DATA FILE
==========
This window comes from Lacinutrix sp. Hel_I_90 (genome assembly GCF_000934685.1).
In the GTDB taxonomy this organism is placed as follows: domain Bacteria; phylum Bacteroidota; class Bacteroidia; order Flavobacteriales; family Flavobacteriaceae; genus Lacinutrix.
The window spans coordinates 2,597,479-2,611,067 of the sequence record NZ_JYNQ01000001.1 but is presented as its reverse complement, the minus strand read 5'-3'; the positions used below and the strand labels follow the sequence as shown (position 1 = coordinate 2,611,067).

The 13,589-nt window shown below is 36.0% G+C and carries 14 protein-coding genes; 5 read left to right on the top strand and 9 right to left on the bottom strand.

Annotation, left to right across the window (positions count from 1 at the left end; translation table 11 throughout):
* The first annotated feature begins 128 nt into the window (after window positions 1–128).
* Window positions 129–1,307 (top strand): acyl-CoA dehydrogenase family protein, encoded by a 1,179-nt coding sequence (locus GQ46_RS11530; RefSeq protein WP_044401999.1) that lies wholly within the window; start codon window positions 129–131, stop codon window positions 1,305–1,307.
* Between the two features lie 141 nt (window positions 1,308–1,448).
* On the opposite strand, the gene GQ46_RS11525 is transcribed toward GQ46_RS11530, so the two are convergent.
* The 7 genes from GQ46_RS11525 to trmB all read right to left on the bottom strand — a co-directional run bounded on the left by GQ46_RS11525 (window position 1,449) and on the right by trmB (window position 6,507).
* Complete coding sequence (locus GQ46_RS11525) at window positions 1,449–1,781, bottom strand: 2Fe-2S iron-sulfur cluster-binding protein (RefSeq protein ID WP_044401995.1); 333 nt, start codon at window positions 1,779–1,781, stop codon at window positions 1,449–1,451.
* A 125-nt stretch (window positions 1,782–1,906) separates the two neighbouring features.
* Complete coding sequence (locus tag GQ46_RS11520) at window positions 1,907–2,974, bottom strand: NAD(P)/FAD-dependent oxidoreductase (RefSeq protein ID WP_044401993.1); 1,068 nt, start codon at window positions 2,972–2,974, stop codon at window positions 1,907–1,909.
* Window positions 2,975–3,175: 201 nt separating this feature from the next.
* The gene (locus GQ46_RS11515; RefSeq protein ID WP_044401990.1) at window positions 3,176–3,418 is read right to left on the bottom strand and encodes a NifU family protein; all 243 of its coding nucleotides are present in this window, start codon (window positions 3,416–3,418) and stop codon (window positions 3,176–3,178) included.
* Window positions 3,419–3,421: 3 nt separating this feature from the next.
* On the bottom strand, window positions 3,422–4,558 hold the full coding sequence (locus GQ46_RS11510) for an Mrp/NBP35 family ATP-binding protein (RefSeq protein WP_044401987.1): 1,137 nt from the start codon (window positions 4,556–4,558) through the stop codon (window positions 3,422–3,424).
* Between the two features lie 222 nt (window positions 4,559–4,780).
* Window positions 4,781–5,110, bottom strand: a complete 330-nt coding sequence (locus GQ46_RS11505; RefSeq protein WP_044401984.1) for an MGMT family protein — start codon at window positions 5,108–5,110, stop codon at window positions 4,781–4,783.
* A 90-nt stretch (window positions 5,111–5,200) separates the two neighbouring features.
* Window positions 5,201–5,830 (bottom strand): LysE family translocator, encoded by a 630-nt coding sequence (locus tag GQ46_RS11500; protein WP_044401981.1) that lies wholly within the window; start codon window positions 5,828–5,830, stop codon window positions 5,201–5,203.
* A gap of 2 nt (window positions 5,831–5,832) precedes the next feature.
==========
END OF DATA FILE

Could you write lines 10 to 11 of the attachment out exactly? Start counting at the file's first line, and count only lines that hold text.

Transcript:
* The 7 genes from GQ46_RS11525 to trmB all read right to left on the bottom strand — a co-directional run bounded on the left by GQ46_RS11525 (window position 1,449) and on the right by trmB (window position 6,507).
* Complete coding sequence (locus GQ46_RS11525) at window positions 1,449–1,781, bottom strand: 2Fe-2S iron-sulfur cluster-binding protein (RefSeq protein ID WP_044401995.1); 333 nt, start codon at window positions 1,779–1,781, stop codon at window positions 1,449–1,451.